National borders: the last bastions against globalisation

In the supermarkets at least, it seems that borders no longer exist. Whether they come from Australia or the Mediterranean region, kiwis still cost the same and have the same kind of skin. For the consumer, there can be no doubt that globalisation has led to the disappearance of national borders. This is an idea supported by the majority but contradicted by the models of the economist Thierry Mayer.

China and Europe are not at war and will never be at war,” said EU Trade Commissioner Peter Mandelson in an attempt to ease the tensions that have been growing since agreements on textiles were scrapped at the beginning of the year. These agreements, which were signed in 1975, offered a protection system against Chinese textile imports and expired on 1 January 2005. Since then, socks, tights and t-shirts made in China have surged onto the European market, increasing the total imports from China by a massive 50% and multiplying them by four of five for some products!

Many people believe that this phenomenon confirms that we are heading towards a more and more open market, in which trade barriers are collapsing. They believe this is an inevitable effect of globalisation, which economists like Thierry Mayer, scientific adviser to the French research centre in international economics CEPII (Centre d’études prospectives et d’informations internationales), define as “the possibility of obtaining goods, technologies or capital just as easily from one end of the earth to the other”. The progressive disappearance of trade barriers would enable this to happen. There are two opposing groups in the face of this development: those who believe the scenario to be a catastrophe and those who believe it to be ideal.

Putting this controversy aside, some economists deal with the subject more methodically by studying mathematical calculations. Recent studies show that, in spite of the opening up of markets, national borders still affect international trade, and more than just a little. According to Thierry Mayer, trade between two areas is divided on average by 80 if they are separated by a border! Understanding the complex origin of the significance of borders is at the heart of this specialist’s research. He suggests there are political or economic barriers (the maintenance of customs duties, the volatility of exchange rates etc.) as well as restrictions imposed by cultural customs. He believes that globalisation is a lot less powerful these days than we might think.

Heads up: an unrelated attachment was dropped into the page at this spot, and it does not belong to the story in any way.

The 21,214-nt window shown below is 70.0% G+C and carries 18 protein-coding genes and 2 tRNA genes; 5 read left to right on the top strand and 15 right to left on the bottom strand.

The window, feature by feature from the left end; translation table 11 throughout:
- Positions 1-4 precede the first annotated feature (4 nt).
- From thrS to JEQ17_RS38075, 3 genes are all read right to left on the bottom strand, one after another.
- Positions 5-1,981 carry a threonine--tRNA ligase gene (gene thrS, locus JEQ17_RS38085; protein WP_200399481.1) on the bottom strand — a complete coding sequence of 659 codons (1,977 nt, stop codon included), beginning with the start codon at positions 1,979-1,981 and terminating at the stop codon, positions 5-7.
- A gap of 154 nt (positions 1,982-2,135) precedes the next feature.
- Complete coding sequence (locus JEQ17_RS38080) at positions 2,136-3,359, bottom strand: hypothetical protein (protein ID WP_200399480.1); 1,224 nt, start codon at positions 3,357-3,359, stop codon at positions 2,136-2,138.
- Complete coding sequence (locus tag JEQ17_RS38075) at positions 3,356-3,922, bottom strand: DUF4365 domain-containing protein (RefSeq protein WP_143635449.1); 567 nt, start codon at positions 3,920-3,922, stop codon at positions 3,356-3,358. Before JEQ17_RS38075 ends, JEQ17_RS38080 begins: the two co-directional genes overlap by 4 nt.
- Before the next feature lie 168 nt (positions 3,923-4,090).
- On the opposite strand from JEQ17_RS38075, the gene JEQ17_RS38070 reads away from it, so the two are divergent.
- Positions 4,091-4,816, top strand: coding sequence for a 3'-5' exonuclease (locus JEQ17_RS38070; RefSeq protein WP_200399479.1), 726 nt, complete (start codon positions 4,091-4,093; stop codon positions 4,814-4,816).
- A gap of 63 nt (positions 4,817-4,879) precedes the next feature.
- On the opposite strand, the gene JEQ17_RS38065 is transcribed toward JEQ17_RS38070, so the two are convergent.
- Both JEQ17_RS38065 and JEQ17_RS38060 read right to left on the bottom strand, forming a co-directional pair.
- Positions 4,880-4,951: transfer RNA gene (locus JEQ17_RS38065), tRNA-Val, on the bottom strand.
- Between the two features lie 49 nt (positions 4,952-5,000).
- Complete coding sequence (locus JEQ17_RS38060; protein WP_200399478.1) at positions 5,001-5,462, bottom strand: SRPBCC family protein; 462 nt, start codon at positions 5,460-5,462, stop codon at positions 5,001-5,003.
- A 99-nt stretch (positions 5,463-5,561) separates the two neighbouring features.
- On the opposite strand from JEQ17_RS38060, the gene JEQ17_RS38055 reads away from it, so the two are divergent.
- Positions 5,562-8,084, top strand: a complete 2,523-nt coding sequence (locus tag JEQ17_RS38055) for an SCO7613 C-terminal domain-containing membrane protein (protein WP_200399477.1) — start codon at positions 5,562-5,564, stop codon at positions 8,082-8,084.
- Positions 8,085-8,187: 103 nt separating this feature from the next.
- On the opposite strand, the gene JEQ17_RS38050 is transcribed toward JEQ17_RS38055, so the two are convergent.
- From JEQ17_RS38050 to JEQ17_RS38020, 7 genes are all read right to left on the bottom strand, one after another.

01.From trade to globalisation

The link between trade and faraway places goes back as far as ancient Greek mythology. Hermes was God of Merchants and Commerce as well as Travel. Since the dawn of time in fact, commerce has been building bridges between the various parts of the globe. But it was the technical advances of the 19th century - such as series production, new means of transport, information and communication technology - that led to the explosion in trading opportunities. It was in the 19th century that we developed the necessary tools to expand markets on a global scale.

But favourable political and economic conditions were still lacking and did not appear until the 1970s onwards. This is when the trade barriers that had been introduced during the two world wars and the crisis of the 1930s first started to break down. During the final years of the 20th century, numerous partnerships aimed at boosting trade between groups of countries were set up, including the creation of the single market in the European Union in 1993, and the signature of the North American Free Trade Agreement (NAFTA) between Canada, the United States (1988) and more recently Mexico (1992). International organisations such as the WTO (which replaced the GATT set up in 1947) were created to manage the opening up of markets. Since it was formed in 1995, the WTO has supervised many negotiations covering the trade of goods and services. Six years after it came into being, customs duty, quotas and other trade restrictions had been cut by an average of 40%. In 50 years, global trade has increased sevenfold. The era of globalisation is underway.

In this context, how can we not envisage national borders being abolished from an economic point of view? There is only one more step to take before we can consider, as the journalist Laurence Benhamou put it in her recent book “Le grand bazar mondial” (“The great global marketplace”) that “our sheets come from Nepal, our Brussels sprouts from Guatemala, our glasses and our lipstick from China”. It seems almost out of place to think of the situation in any other way. And yet some economic research reasserts the impact of borders and brings into question the extent of the globalisation phenomenon.

02.A surprising model